Avigdor Lieberman, the Israeli foreign minister, told Army Radio on Wednesday: "There is no reason to think that it was the Israeli Mossad, and not some other intelligence service or country up to some mischief.However, he also said that Israel has a "policy of ambiguity" on intelligence matters.

It's somewhat incredible to see the pictures of these people all over. Great-Britain and Ireland (and possibly France and Germany too) are investigating who falsified passports that belonged to citizens of their respective countries. Britain's prime minister Gordon Brown considers it to be a serious matter and the Israeli ambassador was summoned to give an explanation.
Six Israeli's who immigrated from the United Kingdom and one from the US are implicated,  because their passport numbers and names have been used on these falsified documents. Nobody knows the consequences this will have for them in the future. Austria is trying to find out the origins of a  number of cell phones with Austrian sim cards that were used during the murder operation. A number of secret agents had better stay inside and devote themselves to paperwork from now on, since they are not that secret anymore as their pictures have gone all over the world, and the scans that the Dubai customs took from them will be in many computers.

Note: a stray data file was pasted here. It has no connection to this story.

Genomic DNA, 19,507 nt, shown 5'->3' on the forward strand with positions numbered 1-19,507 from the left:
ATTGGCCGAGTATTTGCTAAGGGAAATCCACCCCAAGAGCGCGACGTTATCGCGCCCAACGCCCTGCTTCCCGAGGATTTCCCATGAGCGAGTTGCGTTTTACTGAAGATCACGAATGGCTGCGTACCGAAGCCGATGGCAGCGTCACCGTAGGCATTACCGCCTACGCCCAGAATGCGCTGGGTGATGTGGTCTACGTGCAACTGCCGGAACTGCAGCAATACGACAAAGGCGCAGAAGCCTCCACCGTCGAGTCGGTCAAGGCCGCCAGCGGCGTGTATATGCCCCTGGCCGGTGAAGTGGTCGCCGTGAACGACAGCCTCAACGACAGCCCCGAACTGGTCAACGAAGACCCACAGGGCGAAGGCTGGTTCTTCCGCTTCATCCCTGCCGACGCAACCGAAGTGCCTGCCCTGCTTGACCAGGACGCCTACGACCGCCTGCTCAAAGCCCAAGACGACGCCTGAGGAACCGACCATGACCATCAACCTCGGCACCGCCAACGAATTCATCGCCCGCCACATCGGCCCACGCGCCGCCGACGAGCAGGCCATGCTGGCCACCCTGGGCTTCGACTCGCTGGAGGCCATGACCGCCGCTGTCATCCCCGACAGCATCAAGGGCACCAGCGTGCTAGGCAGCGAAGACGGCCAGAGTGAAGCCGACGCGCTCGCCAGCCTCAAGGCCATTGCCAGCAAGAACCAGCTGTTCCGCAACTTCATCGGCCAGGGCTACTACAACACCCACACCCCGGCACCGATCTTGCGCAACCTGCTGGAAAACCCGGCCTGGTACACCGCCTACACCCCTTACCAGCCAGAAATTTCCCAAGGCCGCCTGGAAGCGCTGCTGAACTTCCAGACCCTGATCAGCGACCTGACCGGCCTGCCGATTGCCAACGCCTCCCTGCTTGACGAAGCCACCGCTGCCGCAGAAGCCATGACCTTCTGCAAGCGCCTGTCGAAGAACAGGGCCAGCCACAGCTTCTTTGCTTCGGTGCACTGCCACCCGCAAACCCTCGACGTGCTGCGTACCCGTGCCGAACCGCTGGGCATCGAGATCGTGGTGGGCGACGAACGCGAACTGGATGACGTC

The actions of the perpetrators of the killing have even been recorded on tape and made available by the police of the UAE. In this way it is visible how the victim, Mabhouh, is followed by people in tennis gear in order to find out which room he is in, how some agents disguised themselves with false wigs or beards,  how Mabhouh is tailed till the moment of his suspected murder, etc. (In order to watch the tape, click here).